Long overlooked in the national team set-up, Lorenzo Insigne served notice of his intentions at Euro 2020 with a sublime goal in Italy's impressive opening win against Turkey.
Under Roberto Mancini, the 30-year-old Napoli captain has finally been given his chance to shine on the international scene as a starter, a position he hopes to keep on Wednesday in Italy's second Group A game against Switzerland.
"Do I feel like a leader? No, only older," said Insigne, who made his international debut nine years ago and has scored nine times in 42 appearances, with five goals coming during Mancini's spell in charge.
It was nearly four years ago that Azzurri manager Gian Piero Ventura's refusal to utilise Insigne from the bench in a goalless draw against Sweden condemned the four-time World Cup winners to miss out on the finals for the first time since 1958.
On that November night at the San Siro, former World Cup winner Daniele De Rossi, when told to warm-up, pointed to Insigne, angrily asking: "Why should I go on? We don't need a draw, we need a win."
At the time, Insigne was on top form for Napoli, having scored 20 goals in all competitions the previous season.
But the winger did not fit Ventura's rigid tactics, and he never made it onto the pitch that night, after a brief appearance in the first leg.
Called up to the national side under Cesare Prandelli in 2012, Insigne has been in all the Italy coaches' squads since, but never regarded as a key player.
During the 2014 World Cup he had a mere spectator's role during a group-stage exit, and again at Euro 2016 under Antonio Conte, when Italy lost on penalties to Germany in the quarter-finals.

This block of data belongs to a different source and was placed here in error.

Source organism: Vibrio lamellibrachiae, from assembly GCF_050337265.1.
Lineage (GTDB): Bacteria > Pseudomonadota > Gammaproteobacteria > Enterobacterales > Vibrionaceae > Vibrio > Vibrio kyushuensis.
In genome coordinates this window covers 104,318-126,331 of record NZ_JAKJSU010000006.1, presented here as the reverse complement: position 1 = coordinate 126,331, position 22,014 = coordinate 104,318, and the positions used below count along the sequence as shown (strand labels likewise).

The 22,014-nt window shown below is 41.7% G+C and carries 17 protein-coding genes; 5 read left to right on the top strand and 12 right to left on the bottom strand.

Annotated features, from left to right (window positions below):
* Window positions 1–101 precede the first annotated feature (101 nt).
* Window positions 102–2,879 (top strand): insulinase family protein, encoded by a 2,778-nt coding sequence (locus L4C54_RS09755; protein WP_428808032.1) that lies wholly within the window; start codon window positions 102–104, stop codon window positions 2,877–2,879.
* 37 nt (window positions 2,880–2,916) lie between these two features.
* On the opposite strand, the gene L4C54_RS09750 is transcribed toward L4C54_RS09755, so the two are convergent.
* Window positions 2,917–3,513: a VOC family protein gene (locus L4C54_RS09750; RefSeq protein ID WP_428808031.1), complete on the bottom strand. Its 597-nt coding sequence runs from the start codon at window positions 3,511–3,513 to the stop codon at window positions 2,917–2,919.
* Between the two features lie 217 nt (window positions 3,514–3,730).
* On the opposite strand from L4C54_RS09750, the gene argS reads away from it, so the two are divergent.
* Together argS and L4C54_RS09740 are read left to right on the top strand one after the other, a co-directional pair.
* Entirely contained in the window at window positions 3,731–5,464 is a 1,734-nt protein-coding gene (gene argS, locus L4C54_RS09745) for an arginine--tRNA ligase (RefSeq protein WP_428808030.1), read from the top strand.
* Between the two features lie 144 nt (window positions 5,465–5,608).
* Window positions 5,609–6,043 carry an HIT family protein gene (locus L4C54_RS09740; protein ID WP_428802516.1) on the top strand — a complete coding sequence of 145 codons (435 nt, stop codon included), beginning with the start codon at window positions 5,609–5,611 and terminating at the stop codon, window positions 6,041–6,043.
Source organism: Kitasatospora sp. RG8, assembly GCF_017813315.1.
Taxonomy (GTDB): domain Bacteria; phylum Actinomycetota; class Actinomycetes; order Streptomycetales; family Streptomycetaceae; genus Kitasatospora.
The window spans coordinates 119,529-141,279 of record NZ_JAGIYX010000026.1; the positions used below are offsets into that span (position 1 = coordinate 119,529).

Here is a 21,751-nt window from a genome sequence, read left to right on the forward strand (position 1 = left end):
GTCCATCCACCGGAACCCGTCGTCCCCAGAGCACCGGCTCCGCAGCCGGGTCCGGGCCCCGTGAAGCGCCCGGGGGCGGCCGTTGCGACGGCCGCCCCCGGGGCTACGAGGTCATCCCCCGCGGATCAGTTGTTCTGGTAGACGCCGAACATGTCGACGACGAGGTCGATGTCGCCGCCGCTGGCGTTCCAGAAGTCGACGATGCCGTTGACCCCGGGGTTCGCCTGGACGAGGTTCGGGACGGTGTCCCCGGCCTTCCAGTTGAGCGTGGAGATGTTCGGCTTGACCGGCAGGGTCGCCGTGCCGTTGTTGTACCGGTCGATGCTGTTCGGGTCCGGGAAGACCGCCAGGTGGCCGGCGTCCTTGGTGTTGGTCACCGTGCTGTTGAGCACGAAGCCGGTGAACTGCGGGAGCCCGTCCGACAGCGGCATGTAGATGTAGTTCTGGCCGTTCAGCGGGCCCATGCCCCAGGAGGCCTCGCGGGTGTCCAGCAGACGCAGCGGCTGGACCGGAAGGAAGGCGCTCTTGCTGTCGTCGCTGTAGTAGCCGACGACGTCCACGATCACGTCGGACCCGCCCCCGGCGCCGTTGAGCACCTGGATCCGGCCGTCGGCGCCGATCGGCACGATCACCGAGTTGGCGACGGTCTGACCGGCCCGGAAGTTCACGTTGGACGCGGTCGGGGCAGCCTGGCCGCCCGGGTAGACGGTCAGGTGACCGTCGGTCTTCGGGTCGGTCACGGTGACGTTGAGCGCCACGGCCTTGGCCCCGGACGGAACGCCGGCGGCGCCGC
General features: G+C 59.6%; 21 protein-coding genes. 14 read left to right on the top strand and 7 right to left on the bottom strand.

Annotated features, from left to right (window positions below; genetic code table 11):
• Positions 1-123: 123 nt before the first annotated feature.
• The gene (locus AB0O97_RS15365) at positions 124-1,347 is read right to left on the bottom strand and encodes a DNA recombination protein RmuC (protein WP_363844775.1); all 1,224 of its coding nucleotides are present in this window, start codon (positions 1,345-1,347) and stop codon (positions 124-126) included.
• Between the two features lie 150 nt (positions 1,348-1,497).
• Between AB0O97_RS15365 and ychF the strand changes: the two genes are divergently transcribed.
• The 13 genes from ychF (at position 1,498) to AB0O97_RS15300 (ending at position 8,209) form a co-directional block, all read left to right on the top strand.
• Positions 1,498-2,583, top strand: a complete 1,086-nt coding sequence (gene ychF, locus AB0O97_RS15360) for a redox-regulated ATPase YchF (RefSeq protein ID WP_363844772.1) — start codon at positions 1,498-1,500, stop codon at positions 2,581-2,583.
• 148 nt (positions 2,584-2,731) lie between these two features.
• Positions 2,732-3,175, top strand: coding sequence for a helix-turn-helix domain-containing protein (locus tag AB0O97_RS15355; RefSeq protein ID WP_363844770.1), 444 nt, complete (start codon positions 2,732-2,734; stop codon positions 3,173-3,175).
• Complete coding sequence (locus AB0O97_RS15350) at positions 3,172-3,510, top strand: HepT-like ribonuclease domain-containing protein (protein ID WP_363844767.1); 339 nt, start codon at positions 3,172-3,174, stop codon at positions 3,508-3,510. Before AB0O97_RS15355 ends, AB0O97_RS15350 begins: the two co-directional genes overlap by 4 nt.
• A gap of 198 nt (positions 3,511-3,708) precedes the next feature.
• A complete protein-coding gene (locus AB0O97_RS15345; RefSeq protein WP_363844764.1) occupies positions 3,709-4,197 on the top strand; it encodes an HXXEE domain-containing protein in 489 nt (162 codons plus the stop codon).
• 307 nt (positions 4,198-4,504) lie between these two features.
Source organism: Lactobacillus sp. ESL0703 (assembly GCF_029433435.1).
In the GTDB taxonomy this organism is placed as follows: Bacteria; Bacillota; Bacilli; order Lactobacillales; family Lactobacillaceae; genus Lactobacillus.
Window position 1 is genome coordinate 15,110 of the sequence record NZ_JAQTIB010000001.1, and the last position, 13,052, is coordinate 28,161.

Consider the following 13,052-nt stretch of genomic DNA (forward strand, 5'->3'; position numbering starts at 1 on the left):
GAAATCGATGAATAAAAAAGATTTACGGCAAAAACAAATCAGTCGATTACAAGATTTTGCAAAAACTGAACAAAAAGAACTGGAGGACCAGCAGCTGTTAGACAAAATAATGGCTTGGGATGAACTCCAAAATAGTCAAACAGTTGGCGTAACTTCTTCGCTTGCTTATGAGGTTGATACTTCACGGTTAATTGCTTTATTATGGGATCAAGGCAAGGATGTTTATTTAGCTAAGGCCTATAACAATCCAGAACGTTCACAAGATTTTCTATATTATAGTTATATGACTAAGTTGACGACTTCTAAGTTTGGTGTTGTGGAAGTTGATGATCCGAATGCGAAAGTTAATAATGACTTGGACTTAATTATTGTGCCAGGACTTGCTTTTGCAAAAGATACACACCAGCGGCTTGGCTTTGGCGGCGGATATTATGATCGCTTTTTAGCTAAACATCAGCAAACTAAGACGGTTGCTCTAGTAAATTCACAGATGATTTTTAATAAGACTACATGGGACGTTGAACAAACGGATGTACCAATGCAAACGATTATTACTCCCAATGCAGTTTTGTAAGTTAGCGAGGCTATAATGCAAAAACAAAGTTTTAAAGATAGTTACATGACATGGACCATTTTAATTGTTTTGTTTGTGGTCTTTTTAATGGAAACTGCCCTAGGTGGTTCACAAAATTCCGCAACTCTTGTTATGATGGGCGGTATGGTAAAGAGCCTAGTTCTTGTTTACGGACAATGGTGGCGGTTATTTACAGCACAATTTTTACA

On Friday, he got his big chance, his first as a starter in a major international tournament.
"Insigne is fundamental for us," said Mancini. "For the role of linking things together. He's an important player for our game."
And Insigne repaid Mancini's trust with a relentless performance, powering up and down the wing for 80 minutes before curling in the third goal of the night.
At Napoli, where he has scored 109 goals in almost 400 games since 2010, it was a mixed 2020-21 season for Insigne.
He hit a personal best 19 league goals in Serie A, but missed a penalty in the Italian Super Cup defeat by Juventus and saw Napoli miss out on the Champions League.
But he has found his place in an Italy side alongside long-time friend Ciro Immobile of Lazio, who also scored against Turkey to bring his tally to 14 international goals.
"The coach has got us in the right frame of mind to express ourselves as best we can and have fun," said Insigne, who played alongside Immobile and Domenico Berardi on Friday.
Rivals for a forward position include Torino's Andrea Belotti, Juve pair Federico Bernardeschi and Federico Chiesa, and Sassuolo youngster Giacomo Raspadori, who has been included in the squad for the first time.
"The strength of this Italy? It's the group. The coach has created a great group," added Insigne.
"No one is assured of a place, whoever plays knows what we have to do, to put ourselves at the service of each other."
Mancini could decide to rotate some players, with Chiesa and centre-back Francesco Acerbi ready to step in, but a chance to seal a last-16 berth with a game to spare may be too tempting to take any risks.
Italy, European champions in 1968, head into the game on a 28-match unbeaten run, as they look for a 10th consecutive win with a clean sheet.
Switzerland, who reached the last 16 in 2016, were held to a 1-1 draw by Wales in their first game, despite forward Breel Embolo's opener.
The strength of the Swiss is a midfield powered by Atalanta's Remo Freuler, Arsenal's Granit Xhaka and Liverpool's Xherdan Shaqiri.
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